JOURNAL ARTICLE

Ethnic differences in bone geometry and strength are apparent in childhood

R J Wetzsteon, J M Hughes, B C Kaufman, G Vazquez, T A Stoffregen, S D Stovitz, M A Petit
Bone 2009, 44 (5): 970-5
19442622

PURPOSE: Ethnic differences in bone strength and structure likely contribute to the disparity in fracture rates, however few studies have assessed bone structure in multiethnic cohorts of children. The purpose of this study was to investigate ethnic differences in bone strength in childhood and to characterize the structural bases for these differences.

METHODS: Peripheral quantitative computed tomography (pQCT 3000, Orthometrix) was used to assess bone parameters at the radius and tibia in Caucasian (CA, n=21), African American (AA, n=23), and Hispanic (HI, n=29) children (10.9+/-0.1 yrs). At the distal site (8%), we measured compressive bone strength (BSI), trabecular and total bone density, and total bone area. Polar strength-strain index, total and cortical bone area, and cortical density were assessed at the midshaft (50%). Muscle cross-sectional area (CSA) and fat CSA were measured at the tibia (66%) and the radius (50%). Physical activity and calcium intake were assessed by questionnaire. Analysis of covariance was used to compare bone outcomes among ethnic groups adjusting for age, sex, limb length and muscle CSA.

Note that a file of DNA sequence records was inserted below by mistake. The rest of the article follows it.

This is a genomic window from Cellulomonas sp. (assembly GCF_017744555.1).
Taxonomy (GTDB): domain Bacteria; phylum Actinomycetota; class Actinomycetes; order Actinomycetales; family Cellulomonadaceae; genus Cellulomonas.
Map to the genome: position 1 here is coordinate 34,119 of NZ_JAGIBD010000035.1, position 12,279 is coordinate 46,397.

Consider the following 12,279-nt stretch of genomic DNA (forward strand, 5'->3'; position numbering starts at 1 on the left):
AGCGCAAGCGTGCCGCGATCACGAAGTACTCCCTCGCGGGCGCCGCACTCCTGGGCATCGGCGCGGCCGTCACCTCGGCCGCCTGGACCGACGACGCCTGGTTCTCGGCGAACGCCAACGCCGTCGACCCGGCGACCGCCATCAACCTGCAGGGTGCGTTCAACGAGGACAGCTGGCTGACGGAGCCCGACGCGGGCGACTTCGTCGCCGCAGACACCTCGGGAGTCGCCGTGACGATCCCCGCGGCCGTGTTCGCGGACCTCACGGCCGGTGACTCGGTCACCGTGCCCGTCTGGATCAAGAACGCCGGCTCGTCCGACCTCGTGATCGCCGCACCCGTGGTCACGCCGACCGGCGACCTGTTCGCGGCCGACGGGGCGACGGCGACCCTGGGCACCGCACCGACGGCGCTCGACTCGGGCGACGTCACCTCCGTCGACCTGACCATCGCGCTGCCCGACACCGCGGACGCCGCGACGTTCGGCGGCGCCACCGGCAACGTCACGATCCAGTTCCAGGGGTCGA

RESULTS: Age, BMI, and body composition were similar among the 3 groups, however AA children were taller and had longer bone length. At all sites, AA and HI children had higher bone strength (SSIp and BSI +10-37%) than CA children due mainly to greater bone tissue density (2-18%>CA) at the distal sites of the radius and tibia. The greater bone strength at the midshaft was due to both a higher bone density (2-5%) and greater bone area than CA (7-18%).

CONCLUSION: AA and HI children have significantly higher bone strength than CA children, due to greater bone volumetric density and greater cortical area. AA and HI children also have higher bone strength relative to load. These observations suggest that ethnic differences in bone strength manifest in childhood.

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